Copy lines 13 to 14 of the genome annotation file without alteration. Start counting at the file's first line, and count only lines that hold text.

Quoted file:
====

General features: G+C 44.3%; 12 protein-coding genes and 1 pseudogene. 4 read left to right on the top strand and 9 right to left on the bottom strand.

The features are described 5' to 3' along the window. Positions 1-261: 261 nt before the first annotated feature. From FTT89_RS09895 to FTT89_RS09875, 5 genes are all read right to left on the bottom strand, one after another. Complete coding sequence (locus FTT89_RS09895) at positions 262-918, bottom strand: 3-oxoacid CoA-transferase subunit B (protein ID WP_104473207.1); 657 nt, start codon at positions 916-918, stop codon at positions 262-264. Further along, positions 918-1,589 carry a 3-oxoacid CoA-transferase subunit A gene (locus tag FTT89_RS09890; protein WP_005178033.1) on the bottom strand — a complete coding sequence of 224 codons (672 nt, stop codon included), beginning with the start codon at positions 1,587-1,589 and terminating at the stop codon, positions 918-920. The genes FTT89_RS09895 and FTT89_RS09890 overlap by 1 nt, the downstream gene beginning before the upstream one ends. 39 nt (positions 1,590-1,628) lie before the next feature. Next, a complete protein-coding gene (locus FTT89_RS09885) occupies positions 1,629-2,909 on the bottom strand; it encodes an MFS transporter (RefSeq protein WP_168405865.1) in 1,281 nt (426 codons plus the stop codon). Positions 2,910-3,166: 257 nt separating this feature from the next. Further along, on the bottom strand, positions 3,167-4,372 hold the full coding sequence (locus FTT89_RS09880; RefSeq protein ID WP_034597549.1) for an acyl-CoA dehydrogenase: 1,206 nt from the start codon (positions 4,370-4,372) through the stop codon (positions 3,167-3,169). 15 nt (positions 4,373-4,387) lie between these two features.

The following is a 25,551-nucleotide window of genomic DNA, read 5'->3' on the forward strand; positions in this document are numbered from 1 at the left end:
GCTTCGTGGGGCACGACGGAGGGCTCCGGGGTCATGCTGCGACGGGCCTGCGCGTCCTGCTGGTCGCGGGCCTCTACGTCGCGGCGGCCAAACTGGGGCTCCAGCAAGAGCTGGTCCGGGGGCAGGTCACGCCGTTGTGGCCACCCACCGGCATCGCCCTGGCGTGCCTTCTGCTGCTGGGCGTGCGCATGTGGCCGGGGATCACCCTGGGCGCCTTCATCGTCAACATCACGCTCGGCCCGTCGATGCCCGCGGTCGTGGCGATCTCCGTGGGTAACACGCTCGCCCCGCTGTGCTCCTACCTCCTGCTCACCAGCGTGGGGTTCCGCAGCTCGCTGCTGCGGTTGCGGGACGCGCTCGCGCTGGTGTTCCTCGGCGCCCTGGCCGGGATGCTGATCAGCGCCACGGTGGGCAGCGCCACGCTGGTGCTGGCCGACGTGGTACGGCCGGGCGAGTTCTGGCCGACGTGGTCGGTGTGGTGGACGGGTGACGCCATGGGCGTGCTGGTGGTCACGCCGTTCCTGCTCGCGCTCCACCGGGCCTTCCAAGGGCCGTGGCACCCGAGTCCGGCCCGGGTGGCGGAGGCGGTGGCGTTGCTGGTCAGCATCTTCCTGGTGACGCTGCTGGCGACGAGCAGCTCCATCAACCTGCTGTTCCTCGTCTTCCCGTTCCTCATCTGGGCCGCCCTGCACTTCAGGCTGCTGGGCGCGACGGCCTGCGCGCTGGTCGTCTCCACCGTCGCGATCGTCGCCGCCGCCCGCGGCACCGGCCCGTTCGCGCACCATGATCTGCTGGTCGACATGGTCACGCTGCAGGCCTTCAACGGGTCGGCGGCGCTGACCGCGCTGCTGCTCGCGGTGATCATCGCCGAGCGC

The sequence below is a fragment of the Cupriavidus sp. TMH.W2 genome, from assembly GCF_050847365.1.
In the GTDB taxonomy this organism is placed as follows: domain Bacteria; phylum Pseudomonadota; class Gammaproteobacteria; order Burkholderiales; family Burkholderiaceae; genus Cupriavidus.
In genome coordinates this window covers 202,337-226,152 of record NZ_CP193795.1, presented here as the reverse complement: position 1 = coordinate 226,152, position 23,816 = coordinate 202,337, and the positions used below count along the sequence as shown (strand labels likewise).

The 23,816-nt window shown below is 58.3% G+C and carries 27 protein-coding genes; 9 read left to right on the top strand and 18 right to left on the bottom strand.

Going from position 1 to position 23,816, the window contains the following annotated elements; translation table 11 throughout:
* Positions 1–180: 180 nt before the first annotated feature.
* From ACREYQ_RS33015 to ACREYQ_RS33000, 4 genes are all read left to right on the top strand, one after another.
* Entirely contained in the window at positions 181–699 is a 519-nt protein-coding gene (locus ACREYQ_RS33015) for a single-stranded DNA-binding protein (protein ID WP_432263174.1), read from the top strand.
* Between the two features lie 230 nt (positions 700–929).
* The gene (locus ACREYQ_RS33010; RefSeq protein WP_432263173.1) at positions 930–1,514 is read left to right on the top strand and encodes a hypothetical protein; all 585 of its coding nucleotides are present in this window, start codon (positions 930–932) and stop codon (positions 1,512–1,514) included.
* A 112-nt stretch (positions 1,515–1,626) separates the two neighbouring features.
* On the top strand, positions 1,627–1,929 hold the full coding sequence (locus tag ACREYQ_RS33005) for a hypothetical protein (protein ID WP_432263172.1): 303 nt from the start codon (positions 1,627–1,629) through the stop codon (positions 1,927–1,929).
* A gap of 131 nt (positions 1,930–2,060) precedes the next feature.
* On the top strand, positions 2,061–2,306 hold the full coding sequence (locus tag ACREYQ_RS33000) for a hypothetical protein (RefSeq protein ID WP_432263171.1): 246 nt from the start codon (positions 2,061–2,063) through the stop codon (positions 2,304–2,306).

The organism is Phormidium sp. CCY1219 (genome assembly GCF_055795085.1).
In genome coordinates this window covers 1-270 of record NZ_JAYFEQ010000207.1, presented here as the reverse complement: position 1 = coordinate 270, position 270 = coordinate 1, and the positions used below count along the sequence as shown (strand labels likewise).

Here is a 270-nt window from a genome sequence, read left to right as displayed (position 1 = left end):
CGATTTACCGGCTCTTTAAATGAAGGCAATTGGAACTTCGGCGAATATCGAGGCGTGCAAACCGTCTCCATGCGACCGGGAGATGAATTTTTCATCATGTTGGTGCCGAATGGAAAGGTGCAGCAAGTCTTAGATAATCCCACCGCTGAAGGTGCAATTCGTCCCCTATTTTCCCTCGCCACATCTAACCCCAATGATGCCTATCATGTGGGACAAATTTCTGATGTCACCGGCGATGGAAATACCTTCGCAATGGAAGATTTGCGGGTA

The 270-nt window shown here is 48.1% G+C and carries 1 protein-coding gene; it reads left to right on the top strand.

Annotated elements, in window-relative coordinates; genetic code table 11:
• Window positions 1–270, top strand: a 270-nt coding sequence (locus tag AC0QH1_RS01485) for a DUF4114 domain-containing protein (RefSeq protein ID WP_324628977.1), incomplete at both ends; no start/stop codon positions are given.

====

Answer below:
* Between the two features lie 230 nt (positions 700–929).
* The gene (locus ACREYQ_RS33010; RefSeq protein WP_432263173.1) at positions 930–1,514 is read left to right on the top strand and encodes a hypothetical protein; all 585 of its coding nucleotides are present in this window, start codon (positions 930–932) and stop codon (positions 1,512–1,514) included.